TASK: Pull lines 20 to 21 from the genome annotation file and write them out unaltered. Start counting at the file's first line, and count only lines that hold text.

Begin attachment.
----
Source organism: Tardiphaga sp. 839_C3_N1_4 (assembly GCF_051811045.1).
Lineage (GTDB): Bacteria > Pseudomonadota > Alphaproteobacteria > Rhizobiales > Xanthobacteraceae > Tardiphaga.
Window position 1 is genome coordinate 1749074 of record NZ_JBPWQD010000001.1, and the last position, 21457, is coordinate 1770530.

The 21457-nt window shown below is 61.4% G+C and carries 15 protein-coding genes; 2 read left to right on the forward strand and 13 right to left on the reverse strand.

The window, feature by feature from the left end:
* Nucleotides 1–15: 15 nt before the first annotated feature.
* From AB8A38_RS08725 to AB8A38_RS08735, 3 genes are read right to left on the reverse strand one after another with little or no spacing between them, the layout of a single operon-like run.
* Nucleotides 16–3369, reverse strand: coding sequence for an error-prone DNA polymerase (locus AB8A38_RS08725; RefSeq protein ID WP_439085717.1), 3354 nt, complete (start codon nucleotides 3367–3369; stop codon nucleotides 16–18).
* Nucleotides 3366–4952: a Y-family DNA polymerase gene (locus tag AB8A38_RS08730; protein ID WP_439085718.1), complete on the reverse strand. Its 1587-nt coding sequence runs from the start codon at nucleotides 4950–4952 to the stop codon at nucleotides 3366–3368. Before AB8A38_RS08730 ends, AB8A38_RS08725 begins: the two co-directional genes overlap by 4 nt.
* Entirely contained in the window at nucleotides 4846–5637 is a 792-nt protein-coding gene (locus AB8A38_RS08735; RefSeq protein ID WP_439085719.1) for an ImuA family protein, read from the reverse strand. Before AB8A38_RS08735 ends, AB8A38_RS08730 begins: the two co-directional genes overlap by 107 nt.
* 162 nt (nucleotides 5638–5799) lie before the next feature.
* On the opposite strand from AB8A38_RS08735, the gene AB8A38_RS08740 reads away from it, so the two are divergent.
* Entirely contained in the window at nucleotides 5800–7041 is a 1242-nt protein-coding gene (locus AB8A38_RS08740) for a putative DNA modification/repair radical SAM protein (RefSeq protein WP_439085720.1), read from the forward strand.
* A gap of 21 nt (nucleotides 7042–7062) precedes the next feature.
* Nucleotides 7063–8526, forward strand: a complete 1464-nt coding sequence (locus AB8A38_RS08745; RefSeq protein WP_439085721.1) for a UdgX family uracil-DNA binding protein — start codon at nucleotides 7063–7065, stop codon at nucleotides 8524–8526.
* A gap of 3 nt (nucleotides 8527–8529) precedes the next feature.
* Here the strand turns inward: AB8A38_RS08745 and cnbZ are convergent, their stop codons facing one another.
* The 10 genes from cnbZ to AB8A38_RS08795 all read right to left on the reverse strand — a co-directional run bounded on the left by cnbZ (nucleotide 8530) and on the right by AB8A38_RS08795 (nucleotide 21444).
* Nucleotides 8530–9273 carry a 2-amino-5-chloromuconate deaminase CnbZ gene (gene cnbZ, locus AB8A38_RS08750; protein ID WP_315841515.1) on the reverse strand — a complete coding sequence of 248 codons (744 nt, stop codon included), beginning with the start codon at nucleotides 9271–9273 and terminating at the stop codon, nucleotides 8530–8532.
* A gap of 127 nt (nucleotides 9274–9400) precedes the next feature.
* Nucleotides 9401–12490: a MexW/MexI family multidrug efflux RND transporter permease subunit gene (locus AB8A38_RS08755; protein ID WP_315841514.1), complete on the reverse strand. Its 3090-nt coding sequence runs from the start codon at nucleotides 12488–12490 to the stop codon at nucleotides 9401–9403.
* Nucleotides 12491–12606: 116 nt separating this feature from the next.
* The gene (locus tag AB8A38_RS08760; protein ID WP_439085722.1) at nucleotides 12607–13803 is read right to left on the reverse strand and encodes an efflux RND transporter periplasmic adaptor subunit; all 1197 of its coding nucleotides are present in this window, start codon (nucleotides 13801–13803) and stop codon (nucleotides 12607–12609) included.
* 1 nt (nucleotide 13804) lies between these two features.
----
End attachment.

* A gap of 127 nt (nucleotides 9274–9400) precedes the next feature.
* Nucleotides 9401–12490: a MexW/MexI family multidrug efflux RND transporter permease subunit gene (locus AB8A38_RS08755; protein ID WP_315841514.1), complete on the reverse strand. Its 3090-nt coding sequence runs from the start codon at nucleotides 12488–12490 to the stop codon at nucleotides 9401–9403.